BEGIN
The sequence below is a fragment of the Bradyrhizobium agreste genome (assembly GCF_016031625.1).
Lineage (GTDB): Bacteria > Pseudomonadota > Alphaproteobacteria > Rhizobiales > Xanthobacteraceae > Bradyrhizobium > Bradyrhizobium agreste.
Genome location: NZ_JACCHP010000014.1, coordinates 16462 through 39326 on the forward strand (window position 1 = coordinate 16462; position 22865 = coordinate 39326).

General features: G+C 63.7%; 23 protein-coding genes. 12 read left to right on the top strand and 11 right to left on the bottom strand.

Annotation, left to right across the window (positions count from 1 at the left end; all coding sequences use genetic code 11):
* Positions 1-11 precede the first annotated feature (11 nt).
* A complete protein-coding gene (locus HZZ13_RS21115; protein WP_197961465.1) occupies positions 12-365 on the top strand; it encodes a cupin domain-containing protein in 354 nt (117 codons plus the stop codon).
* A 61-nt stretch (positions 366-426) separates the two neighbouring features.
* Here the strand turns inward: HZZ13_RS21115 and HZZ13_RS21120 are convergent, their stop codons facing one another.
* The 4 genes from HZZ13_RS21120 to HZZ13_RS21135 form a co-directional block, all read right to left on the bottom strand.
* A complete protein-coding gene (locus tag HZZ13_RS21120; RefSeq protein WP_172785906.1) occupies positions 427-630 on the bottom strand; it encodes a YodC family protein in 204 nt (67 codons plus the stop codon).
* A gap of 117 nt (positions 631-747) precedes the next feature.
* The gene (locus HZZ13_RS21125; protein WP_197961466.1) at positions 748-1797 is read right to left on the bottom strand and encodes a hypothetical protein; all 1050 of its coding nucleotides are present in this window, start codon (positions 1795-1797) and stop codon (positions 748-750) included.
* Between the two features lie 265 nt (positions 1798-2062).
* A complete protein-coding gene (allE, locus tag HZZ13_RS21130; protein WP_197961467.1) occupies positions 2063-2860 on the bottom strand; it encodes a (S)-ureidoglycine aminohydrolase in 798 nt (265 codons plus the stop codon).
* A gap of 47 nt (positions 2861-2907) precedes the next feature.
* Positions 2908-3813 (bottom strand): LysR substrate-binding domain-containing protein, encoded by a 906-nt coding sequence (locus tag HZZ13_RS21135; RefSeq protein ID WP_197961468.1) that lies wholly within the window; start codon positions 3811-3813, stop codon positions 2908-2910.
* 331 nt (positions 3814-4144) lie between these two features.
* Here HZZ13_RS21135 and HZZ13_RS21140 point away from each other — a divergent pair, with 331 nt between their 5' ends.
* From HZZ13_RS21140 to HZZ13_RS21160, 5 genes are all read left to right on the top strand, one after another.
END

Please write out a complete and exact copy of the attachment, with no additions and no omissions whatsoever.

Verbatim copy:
The sequence below is a fragment of the Bradyrhizobium agreste genome (assembly GCF_016031625.1).
Lineage (GTDB): Bacteria > Pseudomonadota > Alphaproteobacteria > Rhizobiales > Xanthobacteraceae > Bradyrhizobium > Bradyrhizobium agreste.
Genome location: NZ_JACCHP010000014.1, coordinates 16462 through 39326 on the forward strand (window position 1 = coordinate 16462; position 22865 = coordinate 39326).

General features: G+C 63.7%; 23 protein-coding genes. 12 read left to right on the top strand and 11 right to left on the bottom strand.

Annotation, left to right across the window (positions count from 1 at the left end; all coding sequences use genetic code 11):
* Positions 1-11 precede the first annotated feature (11 nt).
* A complete protein-coding gene (locus HZZ13_RS21115; protein WP_197961465.1) occupies positions 12-365 on the top strand; it encodes a cupin domain-containing protein in 354 nt (117 codons plus the stop codon).
* A 61-nt stretch (positions 366-426) separates the two neighbouring features.
* Here the strand turns inward: HZZ13_RS21115 and HZZ13_RS21120 are convergent, their stop codons facing one another.
* The 4 genes from HZZ13_RS21120 to HZZ13_RS21135 form a co-directional block, all read right to left on the bottom strand.
* A complete protein-coding gene (locus tag HZZ13_RS21120; RefSeq protein WP_172785906.1) occupies positions 427-630 on the bottom strand; it encodes a YodC family protein in 204 nt (67 codons plus the stop codon).
* A gap of 117 nt (positions 631-747) precedes the next feature.
* The gene (locus HZZ13_RS21125; protein WP_197961466.1) at positions 748-1797 is read right to left on the bottom strand and encodes a hypothetical protein; all 1050 of its coding nucleotides are present in this window, start codon (positions 1795-1797) and stop codon (positions 748-750) included.
* Between the two features lie 265 nt (positions 1798-2062).
* A complete protein-coding gene (allE, locus tag HZZ13_RS21130; protein WP_197961467.1) occupies positions 2063-2860 on the bottom strand; it encodes a (S)-ureidoglycine aminohydrolase in 798 nt (265 codons plus the stop codon).
* A gap of 47 nt (positions 2861-2907) precedes the next feature.
* Positions 2908-3813 (bottom strand): LysR substrate-binding domain-containing protein, encoded by a 906-nt coding sequence (locus tag HZZ13_RS21135; RefSeq protein ID WP_197961468.1) that lies wholly within the window; start codon positions 3811-3813, stop codon positions 2908-2910.
* 331 nt (positions 3814-4144) lie between these two features.
* Here HZZ13_RS21135 and HZZ13_RS21140 point away from each other — a divergent pair, with 331 nt between their 5' ends.
* From HZZ13_RS21140 to HZZ13_RS21160, 5 genes are all read left to right on the top strand, one after another.